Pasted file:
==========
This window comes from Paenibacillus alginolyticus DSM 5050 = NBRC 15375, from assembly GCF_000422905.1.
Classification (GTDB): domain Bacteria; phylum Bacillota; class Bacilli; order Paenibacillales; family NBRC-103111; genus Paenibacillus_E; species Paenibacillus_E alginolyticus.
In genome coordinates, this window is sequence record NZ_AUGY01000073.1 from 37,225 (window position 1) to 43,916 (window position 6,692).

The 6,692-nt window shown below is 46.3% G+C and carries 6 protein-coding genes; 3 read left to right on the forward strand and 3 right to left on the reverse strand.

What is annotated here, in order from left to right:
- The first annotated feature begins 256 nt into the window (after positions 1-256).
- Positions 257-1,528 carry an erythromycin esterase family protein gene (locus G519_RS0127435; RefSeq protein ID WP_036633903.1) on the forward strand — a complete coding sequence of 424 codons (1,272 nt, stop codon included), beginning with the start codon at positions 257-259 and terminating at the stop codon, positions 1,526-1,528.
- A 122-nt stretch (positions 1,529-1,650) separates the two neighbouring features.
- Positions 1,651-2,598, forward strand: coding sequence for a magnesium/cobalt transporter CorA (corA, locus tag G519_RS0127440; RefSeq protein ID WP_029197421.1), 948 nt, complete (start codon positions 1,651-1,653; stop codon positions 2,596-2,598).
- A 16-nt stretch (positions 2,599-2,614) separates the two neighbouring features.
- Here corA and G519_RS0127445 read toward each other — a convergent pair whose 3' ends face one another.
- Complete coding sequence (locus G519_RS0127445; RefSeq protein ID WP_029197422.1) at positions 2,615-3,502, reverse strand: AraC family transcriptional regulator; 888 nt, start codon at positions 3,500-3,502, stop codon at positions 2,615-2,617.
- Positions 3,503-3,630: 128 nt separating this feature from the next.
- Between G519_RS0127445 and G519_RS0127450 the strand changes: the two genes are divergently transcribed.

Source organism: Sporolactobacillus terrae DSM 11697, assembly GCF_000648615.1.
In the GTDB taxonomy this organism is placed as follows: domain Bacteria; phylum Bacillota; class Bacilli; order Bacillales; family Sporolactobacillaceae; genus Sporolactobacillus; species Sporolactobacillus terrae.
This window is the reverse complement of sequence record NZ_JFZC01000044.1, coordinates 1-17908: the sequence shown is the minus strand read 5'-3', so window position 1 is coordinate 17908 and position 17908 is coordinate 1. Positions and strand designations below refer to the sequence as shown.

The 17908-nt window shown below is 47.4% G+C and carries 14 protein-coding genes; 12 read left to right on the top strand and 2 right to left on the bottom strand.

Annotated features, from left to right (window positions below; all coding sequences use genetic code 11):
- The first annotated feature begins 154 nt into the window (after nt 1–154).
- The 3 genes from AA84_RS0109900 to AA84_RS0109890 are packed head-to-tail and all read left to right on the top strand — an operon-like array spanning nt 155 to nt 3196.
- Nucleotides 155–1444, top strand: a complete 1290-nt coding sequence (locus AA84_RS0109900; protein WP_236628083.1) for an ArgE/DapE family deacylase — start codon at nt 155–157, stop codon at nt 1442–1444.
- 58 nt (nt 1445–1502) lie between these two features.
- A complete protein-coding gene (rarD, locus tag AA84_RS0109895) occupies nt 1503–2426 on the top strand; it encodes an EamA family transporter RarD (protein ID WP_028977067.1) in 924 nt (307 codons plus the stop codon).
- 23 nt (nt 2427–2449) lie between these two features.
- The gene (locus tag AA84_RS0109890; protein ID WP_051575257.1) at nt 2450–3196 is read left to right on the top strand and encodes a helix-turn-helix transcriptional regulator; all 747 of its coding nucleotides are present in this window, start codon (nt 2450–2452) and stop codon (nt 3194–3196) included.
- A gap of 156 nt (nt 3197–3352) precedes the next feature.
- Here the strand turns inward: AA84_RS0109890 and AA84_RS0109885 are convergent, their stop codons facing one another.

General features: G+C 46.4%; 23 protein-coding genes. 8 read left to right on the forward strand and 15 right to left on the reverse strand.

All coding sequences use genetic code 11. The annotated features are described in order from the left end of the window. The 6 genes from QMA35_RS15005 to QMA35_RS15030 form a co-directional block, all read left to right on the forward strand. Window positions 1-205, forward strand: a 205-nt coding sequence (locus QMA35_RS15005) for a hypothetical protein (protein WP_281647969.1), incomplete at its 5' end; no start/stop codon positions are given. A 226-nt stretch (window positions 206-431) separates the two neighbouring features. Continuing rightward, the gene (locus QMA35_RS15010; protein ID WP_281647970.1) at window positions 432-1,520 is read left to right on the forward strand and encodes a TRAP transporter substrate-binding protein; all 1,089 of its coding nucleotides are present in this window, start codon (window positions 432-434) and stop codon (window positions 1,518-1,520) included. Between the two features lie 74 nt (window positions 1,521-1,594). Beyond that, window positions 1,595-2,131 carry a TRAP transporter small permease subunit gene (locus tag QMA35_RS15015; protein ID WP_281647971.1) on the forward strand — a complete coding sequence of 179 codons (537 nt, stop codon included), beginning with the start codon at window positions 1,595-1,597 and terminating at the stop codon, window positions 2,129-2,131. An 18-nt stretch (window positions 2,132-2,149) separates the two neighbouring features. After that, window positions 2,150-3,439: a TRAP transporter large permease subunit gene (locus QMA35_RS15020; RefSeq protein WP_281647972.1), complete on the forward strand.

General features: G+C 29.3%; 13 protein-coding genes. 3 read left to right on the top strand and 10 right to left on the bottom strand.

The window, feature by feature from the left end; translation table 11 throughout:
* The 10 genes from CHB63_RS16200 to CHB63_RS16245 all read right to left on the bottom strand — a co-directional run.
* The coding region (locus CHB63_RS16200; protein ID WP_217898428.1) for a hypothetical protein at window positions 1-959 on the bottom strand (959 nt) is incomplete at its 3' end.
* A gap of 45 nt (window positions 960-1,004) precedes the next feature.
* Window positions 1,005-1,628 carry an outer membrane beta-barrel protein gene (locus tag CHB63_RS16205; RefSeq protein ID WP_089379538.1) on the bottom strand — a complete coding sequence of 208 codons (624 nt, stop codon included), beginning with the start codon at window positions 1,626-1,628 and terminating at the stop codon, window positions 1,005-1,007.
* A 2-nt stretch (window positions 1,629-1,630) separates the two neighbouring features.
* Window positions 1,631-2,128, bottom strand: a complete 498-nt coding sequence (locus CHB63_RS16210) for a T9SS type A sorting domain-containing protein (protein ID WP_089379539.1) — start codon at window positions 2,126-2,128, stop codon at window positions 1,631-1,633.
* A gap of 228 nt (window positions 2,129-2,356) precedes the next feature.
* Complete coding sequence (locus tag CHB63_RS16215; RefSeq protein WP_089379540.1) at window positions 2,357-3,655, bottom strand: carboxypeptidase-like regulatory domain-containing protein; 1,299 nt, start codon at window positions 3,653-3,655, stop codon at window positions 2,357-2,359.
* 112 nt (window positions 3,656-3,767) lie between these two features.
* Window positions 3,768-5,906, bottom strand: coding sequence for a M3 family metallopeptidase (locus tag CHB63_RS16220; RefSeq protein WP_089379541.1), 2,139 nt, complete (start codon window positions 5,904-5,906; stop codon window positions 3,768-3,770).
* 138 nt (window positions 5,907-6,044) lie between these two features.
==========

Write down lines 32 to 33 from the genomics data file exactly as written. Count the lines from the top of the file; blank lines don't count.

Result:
The window, feature by feature from the left end; translation table 11 throughout:
* The 10 genes from CHB63_RS16200 to CHB63_RS16245 all read right to left on the bottom strand — a co-directional run.